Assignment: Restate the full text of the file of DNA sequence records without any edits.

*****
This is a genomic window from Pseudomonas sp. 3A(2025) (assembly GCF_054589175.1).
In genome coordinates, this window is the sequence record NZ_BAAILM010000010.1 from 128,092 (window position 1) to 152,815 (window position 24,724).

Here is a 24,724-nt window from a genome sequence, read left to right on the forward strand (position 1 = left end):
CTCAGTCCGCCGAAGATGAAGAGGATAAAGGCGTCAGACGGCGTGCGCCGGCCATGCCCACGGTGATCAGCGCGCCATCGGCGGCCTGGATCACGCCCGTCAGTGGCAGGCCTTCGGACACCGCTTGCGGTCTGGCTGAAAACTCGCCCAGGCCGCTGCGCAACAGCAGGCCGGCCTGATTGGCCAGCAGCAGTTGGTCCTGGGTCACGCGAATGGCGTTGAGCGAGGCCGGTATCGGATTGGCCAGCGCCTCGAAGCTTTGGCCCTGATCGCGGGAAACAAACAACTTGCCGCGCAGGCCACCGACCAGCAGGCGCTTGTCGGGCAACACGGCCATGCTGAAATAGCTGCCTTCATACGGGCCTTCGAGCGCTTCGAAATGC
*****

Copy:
This is a genomic window from Pseudomonas sp. 3A(2025) (assembly GCF_054589175.1).
In genome coordinates, this window is the sequence record NZ_BAAILM010000010.1 from 128,092 (window position 1) to 152,815 (window position 24,724).

Here is a 24,724-nt window from a genome sequence, read left to right on the forward strand (position 1 = left end):
CTCAGTCCGCCGAAGATGAAGAGGATAAAGGCGTCAGACGGCGTGCGCCGGCCATGCCCACGGTGATCAGCGCGCCATCGGCGGCCTGGATCACGCCCGTCAGTGGCAGGCCTTCGGACACCGCTTGCGGTCTGGCTGAAAACTCGCCCAGGCCGCTGCGCAACAGCAGGCCGGCCTGATTGGCCAGCAGCAGTTGGTCCTGGGTCACGCGAATGGCGTTGAGCGAGGCCGGTATCGGATTGGCCAGCGCCTCGAAGCTTTGGCCCTGATCGCGGGAAACAAACAACTTGCCGCGCAGGCCACCGACCAGCAGGCGCTTGTCGGGCAACACGGCCATGCTGAAATAGCTGCCTTCATACGGGCCTTCGAGCGCTTCGAAATGC